Rowan’s Art Gallery hosted an opening reception on September 15th for their latest installation, To Whom It May Concern, which featured the work of multidisciplinary artist Genevieve Gaignard. The exhibition featured a curated collection of Gaignard’s work, ranging from photography to collage and installation.
Eleven pieces were on display, including three chromogenic prints, six mixed media pieces, a corner cabinet and an archival inkjet print. The gallery contained work from Gaignard’s first Los Angeles exhibitions and extended to her most recent opening to show a full display of her art.
“[The art gallery’s curator, Mary Salvante and I] both agreed that a presentation of my different ways of working would be most useful,” said Gaignard. “… to see the reach, the growth and where I need to do more; delve a little deeper.”
Gaignard uses her identity as a white-passing, multiracial woman to visualize the themes of race and identity in American society and history in her art. She describes her work with the words “nostalgia”, “Americana”, “stereotypes” and “grandmother’s house”.
“It was kind of just getting started…when I was in grad school, I saw other color design students working on their experiences with black and I thought, ‘Wow, I might have something that wasn’t necessarily addressed,'” Gaignard said.
A self-proclaimed “chameleon,” Gaignard transforms through the use of props, wigs, and costumes, rendering himself almost unrecognizable to viewers. She poses herself as the subject of her portraits to create performative pieces around the theme of femininity and the notion of passing away.
Her Vanilla Ice photo shows Gaignard leaning on an ice box, dressed in casual clothes, tucking a pack of cigarettes into the spaghetti straps of her tank top and holding a bag of Funyuns; this is just one of the four female figures Gaignard presents in this installation.
Discussing her installation Black, White, and Red All Over, she explained that the inspiration for this piece was the vintage black and white wallpaper that now adorns the walls of her living room.
At first glance, the design doesn’t seem anything out of the ordinary; it simply shows a scene of Americans going about their day. However, a closer look reveals a pattern with enslaved people in the Antebellum South.
When Gaignard discovered the wallpaper, he thought it must have been created a long time ago, but was shocked to learn the paper was made in the 1970s.
“[It] meant that people still wanted to live with these types of images and celebrate slavery. It looked like a beautiful scene to be a part of,” said Gaignard.
Gaignard’s collage, titled “White Lies,” included images she had collected from newspapers and magazines. The collage shows a white woman in a white dress standing near, but seemingly ignoring, Martin Luther King, Jr.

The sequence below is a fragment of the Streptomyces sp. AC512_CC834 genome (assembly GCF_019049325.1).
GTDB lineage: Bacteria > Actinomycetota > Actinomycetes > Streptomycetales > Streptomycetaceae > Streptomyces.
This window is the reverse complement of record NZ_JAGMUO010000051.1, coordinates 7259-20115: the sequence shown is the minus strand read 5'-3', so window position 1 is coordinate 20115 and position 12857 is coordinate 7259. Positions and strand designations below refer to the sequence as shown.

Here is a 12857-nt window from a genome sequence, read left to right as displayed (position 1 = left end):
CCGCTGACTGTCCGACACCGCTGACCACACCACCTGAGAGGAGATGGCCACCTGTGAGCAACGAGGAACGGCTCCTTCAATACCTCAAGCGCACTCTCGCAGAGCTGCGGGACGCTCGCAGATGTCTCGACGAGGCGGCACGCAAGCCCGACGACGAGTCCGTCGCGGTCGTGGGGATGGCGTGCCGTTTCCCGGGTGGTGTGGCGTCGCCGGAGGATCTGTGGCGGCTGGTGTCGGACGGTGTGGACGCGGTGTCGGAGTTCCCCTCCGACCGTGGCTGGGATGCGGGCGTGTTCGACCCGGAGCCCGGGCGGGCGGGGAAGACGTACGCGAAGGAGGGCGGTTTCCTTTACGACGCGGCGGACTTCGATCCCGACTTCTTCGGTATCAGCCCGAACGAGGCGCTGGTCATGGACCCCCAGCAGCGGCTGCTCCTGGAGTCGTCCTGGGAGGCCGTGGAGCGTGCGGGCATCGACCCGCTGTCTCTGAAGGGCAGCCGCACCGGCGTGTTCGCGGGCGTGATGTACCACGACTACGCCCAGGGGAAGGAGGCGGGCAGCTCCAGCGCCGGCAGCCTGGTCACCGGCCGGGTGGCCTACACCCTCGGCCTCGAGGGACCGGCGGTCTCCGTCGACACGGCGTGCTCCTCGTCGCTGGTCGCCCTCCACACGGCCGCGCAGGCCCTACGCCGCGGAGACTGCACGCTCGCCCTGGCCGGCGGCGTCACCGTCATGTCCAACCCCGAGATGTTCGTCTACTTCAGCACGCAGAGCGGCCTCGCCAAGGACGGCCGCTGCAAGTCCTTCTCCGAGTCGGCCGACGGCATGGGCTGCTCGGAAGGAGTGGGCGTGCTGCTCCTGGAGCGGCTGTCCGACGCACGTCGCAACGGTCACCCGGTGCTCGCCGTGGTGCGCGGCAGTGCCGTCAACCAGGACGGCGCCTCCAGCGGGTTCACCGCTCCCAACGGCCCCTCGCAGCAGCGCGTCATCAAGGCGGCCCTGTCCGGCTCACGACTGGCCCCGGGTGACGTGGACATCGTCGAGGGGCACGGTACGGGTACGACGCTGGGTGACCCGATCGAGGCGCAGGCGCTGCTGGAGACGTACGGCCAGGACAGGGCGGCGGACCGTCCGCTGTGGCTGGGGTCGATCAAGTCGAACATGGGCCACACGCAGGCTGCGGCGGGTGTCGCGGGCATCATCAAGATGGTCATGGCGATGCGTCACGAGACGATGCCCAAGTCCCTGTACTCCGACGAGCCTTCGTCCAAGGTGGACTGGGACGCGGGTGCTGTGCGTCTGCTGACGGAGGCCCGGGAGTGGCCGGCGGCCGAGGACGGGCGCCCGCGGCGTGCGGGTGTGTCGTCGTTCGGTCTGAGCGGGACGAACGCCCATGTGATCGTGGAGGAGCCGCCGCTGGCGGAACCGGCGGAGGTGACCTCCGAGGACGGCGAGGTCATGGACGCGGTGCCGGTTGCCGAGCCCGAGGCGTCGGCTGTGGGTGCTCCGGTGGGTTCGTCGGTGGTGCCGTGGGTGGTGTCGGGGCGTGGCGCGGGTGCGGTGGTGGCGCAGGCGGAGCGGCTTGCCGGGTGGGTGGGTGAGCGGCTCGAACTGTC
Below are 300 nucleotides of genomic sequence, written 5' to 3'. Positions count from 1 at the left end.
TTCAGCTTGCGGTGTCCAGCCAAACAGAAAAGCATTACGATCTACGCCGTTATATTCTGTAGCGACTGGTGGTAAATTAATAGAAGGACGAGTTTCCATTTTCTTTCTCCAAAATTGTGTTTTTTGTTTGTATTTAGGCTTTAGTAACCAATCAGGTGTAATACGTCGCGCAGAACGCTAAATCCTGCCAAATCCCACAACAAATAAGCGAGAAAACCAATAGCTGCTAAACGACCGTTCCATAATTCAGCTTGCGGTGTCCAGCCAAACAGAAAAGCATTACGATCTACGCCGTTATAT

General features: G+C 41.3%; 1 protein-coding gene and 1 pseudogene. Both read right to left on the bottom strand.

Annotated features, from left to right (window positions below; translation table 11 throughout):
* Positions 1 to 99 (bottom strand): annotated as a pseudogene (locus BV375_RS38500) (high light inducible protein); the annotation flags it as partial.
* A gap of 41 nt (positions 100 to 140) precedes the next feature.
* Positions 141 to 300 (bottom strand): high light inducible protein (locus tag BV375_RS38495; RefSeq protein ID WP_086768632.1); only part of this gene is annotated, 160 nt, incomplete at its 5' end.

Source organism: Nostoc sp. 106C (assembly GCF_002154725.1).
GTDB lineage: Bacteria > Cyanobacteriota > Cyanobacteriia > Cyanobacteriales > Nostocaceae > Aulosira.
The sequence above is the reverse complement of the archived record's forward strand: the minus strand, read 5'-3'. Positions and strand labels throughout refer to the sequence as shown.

When asked why she chose Martin Luther King Jr., she explained that people would know who he is.
“He’s a very prominent figure,” Gaignard said. “This woman is blind to it. She doesn’t pay attention to this figure.”
“That way of turning a blind eye to what’s going on around them. There’s this kind of preservation that takes place. We keep this to a high gloss. We keep these white lies to make everything great white,” Gaignard said.
When selecting artists to invite to the gallery, Salvante looks for someone who is able to engage with the students and whose work relates to what the students are actually learning in the classroom.
“A lot of this show has to do with anthropology, African American studies; about history, about social justice,” Gaignard said.
However, Salvante explained that this season’s theme has more to do with the medium than the subject matter.
“We’re thinking about doing lens-based exhibitions,” Salvante said. “[such as] photography and video.”
The first discipline Salvante saw from Gaignard was her photography. Gaignard has a connection to Rowan Professor Jenny Drumgoole as they both received their Masters of Fine Arts from Yale University.
“I had a conversation with Jenny’s [photography] Class during the pandemic and Jenny seemed inspired by and shared with the work I was doing [Salvante,]’ Gaignard explained.
Gaignard knows her art can influence people.
“It doesn’t have to hit everyone, it just has to hit a few people,” Gaignard said.
She not only wants to make an impression with her art, but also wants to be part of the story.
“I’m also interested in being a part of history. Hopefully when I’m gone, this stuff will still be around to continue to help people push the boundaries of white supremacy and the way the society we live in,” Gaignard said.
Genevieve Gaignard’s Solo Show To Whom It May Concern will be on display at 301 High Street until October 29th and is free to view.
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